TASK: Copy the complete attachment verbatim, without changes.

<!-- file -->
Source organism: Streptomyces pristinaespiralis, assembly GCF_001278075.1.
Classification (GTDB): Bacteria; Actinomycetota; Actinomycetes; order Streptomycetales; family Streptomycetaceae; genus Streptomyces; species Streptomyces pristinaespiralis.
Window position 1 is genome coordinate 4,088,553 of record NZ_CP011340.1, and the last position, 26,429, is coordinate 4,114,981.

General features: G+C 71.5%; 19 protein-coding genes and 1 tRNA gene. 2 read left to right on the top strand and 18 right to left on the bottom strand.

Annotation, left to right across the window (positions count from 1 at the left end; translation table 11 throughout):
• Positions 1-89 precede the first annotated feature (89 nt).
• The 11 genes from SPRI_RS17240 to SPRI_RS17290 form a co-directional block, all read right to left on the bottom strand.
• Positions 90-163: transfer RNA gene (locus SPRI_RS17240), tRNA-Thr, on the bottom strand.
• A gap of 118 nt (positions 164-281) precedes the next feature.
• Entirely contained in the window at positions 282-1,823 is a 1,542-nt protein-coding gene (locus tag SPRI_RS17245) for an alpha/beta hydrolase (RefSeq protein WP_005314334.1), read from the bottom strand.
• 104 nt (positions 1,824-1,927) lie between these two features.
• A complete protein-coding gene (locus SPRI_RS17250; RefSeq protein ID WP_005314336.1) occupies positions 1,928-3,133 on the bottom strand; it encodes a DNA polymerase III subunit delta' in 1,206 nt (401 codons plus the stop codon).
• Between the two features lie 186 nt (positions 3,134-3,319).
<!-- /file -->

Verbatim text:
Source organism: Streptomyces pristinaespiralis, assembly GCF_001278075.1.
Classification (GTDB): Bacteria; Actinomycetota; Actinomycetes; order Streptomycetales; family Streptomycetaceae; genus Streptomyces; species Streptomyces pristinaespiralis.
Window position 1 is genome coordinate 4,088,553 of record NZ_CP011340.1, and the last position, 26,429, is coordinate 4,114,981.

General features: G+C 71.5%; 19 protein-coding genes and 1 tRNA gene. 2 read left to right on the top strand and 18 right to left on the bottom strand.

Annotation, left to right across the window (positions count from 1 at the left end; translation table 11 throughout):
• Positions 1-89 precede the first annotated feature (89 nt).
• The 11 genes from SPRI_RS17240 to SPRI_RS17290 form a co-directional block, all read right to left on the bottom strand.
• Positions 90-163: transfer RNA gene (locus SPRI_RS17240), tRNA-Thr, on the bottom strand.
• A gap of 118 nt (positions 164-281) precedes the next feature.
• Entirely contained in the window at positions 282-1,823 is a 1,542-nt protein-coding gene (locus tag SPRI_RS17245) for an alpha/beta hydrolase (RefSeq protein WP_005314334.1), read from the bottom strand.
• 104 nt (positions 1,824-1,927) lie between these two features.
• A complete protein-coding gene (locus SPRI_RS17250; RefSeq protein ID WP_005314336.1) occupies positions 1,928-3,133 on the bottom strand; it encodes a DNA polymerase III subunit delta' in 1,206 nt (401 codons plus the stop codon).
• Between the two features lie 186 nt (positions 3,134-3,319).